Sarah is a Water Resources Engineer at Tonkin & Taylor in Auckland. Sarah’s 8 years’ experience is in river engineering, with a focus on flood hazard identification and assessment through hydrological and hydraulic analysis. Sarah’s experience ranges from hydrological and hydraulic modelling for urban and rural rivers, streams and stormwater systems, to design of flood protection schemes and erosion control works. It also includes assessment of sediment and gravel movement and their effects on channel capacity, as well as flood damage assessment and flood risk analysis. Sarah has been a member of the rivers group since its inception in 2009 and has recently joined the committe.
Heide Friedrich, University of Auckland
Heide Friedrich is the Head of the Water Engineering Laboratory at the University of Auckland, New Zealand and leads the Water-worked Environments Research Group (water.auckland.ac.nz). She is also the Deputy Head Research in the Department of Civil and Environmental Engineering. She has over 15 years’ experience, both in industry and academia, having worked and lived in Germany, Taiwan, UK, Australia and NZ. Her main research focus is on studying the physical processes in natural aquatic environments, such as rivers, and how water interacts with and shapes its surroundings. She has been involved with the Rivers Group since 2014.
Dr Catherine Knight
Dr Catherine Knight is an author and independent consultant based in the Manawatu, specialising in policy and communication. She also holds an Honorary Research Associate role in the School of People, Environment and Planning, Massey University. She is the author of New Zealand’s Rivers: An environmental history (Canterbury University Press, 2016), which was longlisted for the Ockham New Zealand Book Awards 2017, short-listed for the New Zealand Heritage Book Awards,and selected as one of the Listener’s Best Books for 2016. Her 2014 book Ravaged Beauty: An environmental history of the Manawatu (Dunmore Press) won the J.M. Sherrard Award in New Zealand Regional and Local History, and Palmerston North Heritage Trust’s inaugural award for the best work of history relating to the Manawatu. Her third book, Beyond Manapouri: 50 years of environmental politics in New Zealand, published by Canterbury University Press, will be released in May 2018.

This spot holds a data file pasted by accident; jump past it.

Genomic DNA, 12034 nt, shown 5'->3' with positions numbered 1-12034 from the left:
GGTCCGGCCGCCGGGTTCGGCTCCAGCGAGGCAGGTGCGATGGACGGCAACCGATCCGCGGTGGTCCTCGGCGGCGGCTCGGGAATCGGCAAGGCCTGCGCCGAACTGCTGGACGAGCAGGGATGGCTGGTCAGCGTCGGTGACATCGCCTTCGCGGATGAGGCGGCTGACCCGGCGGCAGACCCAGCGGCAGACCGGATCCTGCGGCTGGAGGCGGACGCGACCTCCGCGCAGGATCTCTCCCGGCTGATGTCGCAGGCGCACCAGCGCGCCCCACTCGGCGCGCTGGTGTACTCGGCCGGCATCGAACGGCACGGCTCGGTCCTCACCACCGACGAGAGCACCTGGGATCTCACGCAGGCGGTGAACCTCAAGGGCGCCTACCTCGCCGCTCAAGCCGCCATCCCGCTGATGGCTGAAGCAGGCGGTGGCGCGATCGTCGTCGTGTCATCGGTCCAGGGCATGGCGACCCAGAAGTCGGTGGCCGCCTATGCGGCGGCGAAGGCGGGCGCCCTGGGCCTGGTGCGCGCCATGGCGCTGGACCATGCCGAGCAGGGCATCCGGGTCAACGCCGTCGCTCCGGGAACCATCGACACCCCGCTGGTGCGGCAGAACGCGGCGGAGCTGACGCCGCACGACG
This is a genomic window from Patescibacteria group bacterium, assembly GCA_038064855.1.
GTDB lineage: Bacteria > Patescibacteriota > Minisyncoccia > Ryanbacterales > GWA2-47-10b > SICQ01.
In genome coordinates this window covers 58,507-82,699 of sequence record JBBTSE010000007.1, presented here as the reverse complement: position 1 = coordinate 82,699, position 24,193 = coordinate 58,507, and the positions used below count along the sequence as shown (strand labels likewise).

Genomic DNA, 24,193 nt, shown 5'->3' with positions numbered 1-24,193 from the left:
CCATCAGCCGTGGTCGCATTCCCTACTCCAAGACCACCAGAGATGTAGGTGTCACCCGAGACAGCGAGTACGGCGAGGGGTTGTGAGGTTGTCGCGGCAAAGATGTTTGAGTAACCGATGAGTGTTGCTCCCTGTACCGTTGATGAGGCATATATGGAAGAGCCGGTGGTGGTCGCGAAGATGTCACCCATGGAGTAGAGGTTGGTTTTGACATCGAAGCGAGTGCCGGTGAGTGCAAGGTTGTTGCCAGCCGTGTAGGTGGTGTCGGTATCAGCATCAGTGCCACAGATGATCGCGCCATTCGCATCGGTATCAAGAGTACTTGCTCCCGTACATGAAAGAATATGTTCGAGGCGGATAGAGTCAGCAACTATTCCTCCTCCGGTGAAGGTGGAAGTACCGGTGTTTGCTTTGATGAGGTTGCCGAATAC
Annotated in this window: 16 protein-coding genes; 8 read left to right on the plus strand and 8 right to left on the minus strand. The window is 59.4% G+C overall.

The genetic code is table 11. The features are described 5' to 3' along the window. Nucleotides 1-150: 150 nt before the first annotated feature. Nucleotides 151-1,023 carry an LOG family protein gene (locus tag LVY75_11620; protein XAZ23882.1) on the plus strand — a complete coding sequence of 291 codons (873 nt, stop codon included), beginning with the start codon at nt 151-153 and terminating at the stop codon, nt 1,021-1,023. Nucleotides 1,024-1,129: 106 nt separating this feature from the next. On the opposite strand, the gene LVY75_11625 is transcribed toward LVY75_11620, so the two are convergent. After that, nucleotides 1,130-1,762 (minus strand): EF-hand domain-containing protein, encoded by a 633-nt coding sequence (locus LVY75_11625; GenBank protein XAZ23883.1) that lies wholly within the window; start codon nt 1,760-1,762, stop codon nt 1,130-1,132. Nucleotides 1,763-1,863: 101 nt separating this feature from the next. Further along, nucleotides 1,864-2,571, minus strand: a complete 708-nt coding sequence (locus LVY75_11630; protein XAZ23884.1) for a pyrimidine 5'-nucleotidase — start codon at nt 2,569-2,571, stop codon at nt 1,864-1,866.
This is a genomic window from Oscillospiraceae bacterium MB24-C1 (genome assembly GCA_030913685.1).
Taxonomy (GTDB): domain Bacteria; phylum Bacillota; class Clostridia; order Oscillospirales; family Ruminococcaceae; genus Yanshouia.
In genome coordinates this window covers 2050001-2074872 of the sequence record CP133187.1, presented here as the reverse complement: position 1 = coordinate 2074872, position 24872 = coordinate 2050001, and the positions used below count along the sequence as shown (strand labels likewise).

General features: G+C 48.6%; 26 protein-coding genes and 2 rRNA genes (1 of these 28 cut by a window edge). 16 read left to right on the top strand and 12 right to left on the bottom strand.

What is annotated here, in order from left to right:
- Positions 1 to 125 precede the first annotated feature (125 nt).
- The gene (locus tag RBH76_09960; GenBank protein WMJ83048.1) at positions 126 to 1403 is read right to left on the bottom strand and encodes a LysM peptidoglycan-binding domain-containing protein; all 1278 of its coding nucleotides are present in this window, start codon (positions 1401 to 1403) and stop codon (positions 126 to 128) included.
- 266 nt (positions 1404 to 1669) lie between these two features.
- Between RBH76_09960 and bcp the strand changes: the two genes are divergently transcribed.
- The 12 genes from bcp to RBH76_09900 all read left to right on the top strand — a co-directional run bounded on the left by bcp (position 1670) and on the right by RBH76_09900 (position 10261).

Selene is a fluvial geomorphologist at Tonkin & Taylor based in the Tauranga office. With over eight years’ experience, Selene specialises in geomorphic condition assessments of waterways, evolutionary trajectory assessments of river systems, compliance monitoring and development of prioritisation frameworks for river restoration in both New Zealand and Australia. Selene’s focus has been on combining catchment and/or reach scale geomorphic processes with vegetation dynamics, especially in modified landscapes. Selene has been a member of the Rivers Group since its inception, and recently joined the committee with a focus on developing and delivering regional events.